This is the final contribution to a five-part series of field notes covering the background dynamics and global significance of last Saturday’s fiercely fought ‘nine-in-one’ elections in Taiwan.
The great choosing day in Taiwan is over and the results, to put things mildly, have flung a whopping majority of its citizens into a state of surprised euphoria.
The unexpected outcome is of historic importance. For the first time since the lifting of martial law, the grip of the ruling KMT party on local government has been fully broken; multi-party democracy and the principle that government power should periodically be rotated have finally taken root throughout Taiwan. The standard bearer of the military past has suffered a country-wide rout. The KMT managed to capture only one of the six big cities. Its overall vote plummeted to 41 percent (compared with 48% for the Democratic Progressive Party and a sizeable 9% for closely-aligned independents). New Taipei City Mayor Eric Chu, whom many regarded as a strong KMT candidate for the 2016 presidential election, was re-elected, but merely by the skin of his teeth. Premier Jiang Yi-huah and KMT secretary-general Tseng Tung-chuan both resigned. Then came (breaking news) the most highly-prized scalp: President Ma Ying-jeou announced his resignation as KMT chairman, his reputation badly soiled by rumours that he cannot last – that he will be forced from the presidential palace before his term expires in May 2016.
Mainstream media coverage has understandably played up the landslide defeat of the KMT, but these ‘nine-in-one’ elections have a richer significance, not just for Taiwan but for the wider region. On the ground as an election observer, I was struck by the way these elections have shown how the resilience of Taiwan’s uniquely post-sovereign democratic polity does not stem ultimately from economic growth, or gun barrels (Mao Zedong), or from the cool charm of government ‘soft power’ advertising. The resilience of its polity has deeper taproots: Taiwanese democracy rests ultimately on its citizens’ belief in democracy.
Last weekend’s elections serve as a reminder that a political order is ultimately propped up by people’s attachment to it. Potestas in populo is the classic Roman summary of this equation. The Chinese version might be: water that floats boats can overturn them as well (shuǐ kě zài zhōu, yì kě fù zhōu). In other words, what the KMT party machine has learned from this election is that command and obedience are tricky ingredients of any given political order, which always rests upon a silent or unwritten contract (mo xŭ) between governors and governed. Power over others functionally requires that citizens feel comfortable with those who rule them. The inverse is equally true: the powerful are only powerful insofar as they win people’s trust and support.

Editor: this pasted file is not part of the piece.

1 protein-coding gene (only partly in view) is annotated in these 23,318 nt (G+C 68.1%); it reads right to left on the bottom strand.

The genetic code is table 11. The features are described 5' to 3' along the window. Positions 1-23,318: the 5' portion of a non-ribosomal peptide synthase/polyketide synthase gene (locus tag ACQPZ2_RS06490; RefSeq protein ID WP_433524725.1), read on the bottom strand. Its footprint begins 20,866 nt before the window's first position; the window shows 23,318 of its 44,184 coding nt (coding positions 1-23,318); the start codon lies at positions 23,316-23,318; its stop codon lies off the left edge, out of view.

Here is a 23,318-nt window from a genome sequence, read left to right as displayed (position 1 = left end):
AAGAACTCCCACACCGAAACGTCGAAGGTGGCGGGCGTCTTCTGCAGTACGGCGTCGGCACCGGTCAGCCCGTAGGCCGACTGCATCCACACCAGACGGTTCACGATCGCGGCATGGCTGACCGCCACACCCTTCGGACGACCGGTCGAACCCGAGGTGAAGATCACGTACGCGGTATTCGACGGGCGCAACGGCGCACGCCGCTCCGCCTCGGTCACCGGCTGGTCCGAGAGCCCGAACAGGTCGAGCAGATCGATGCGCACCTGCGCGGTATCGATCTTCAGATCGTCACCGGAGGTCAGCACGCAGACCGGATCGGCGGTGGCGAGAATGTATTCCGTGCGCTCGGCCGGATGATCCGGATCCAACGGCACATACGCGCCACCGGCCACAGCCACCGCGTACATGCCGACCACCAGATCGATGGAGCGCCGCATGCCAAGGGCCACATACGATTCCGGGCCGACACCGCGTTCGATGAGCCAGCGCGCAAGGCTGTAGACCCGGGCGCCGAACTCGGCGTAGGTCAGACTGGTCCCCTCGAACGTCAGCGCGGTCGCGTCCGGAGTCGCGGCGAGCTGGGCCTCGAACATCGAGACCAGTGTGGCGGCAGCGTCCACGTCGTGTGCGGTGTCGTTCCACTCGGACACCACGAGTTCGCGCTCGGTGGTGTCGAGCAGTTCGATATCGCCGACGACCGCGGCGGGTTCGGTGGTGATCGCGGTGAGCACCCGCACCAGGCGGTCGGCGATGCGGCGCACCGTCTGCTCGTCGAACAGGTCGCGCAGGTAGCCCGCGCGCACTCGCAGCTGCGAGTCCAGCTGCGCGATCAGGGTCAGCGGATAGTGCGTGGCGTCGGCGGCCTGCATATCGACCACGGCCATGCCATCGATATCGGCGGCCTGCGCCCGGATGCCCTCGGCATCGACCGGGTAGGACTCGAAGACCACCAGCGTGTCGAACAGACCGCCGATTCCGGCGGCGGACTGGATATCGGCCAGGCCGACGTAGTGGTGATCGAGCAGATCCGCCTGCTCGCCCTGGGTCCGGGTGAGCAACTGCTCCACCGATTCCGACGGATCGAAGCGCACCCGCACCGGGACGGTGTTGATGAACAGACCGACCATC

There’s a second reason why the election results are much more than a re-aligning local election, to use a hackneyed phrase favoured by political scientists. Impressive was the way the losers left office gracefully, sometimes tearfully, but usually sporting a smile. On the great choosing day, 60,000 police officers were mobilised throughout the country. The presidential palace was wrapped in rolls of barbed wire, metal barricades and troops armed with machine guns. There was a similarly heavy police presence outside and inside the Central Election Commission, where I watched at close range the tallying of the votes. These security precautions proved quite unnecessary, simply because those who run for office in Taiwan have embraced in quick time a principle that took old Europe centuries to learn: elected office is not the private property of the elected. Those lucky enough to be elected understand that their victory is only temporary. When their time is up, they quit, with a farewell wave, not a clenched fist.
Sean Lien, the KMT loser of the battle to win the coveted office of Taipei mayor, demonstrated just how far Taiwan has come in this respect. Several hours after the polls closed, flanked by his wife and campaign staff, he arrived at campaign headquarters. Supporters applauded, then fell silent, to hear his departing words. Lien bowed slowly, not just once, but six times, before delivering a short speech. It included the usual stuff that defeated candidates say. ‘Although we lost the battle, we did not lose the war’, he said. ‘There are more formidable challenges ahead of us’, he added. ‘We have to continue to seek support for the values and ideals we believe in.’ But then came the heartfelt apology, the moment of humility when the big man fell to his knees, to admit he lost. ‘I am really sorry for failing to meet your expectations’, he told his wet-eyed supporters. ‘I take responsibility for the defeat. It’s because I didn’t work hard enough to win, and I apologise’.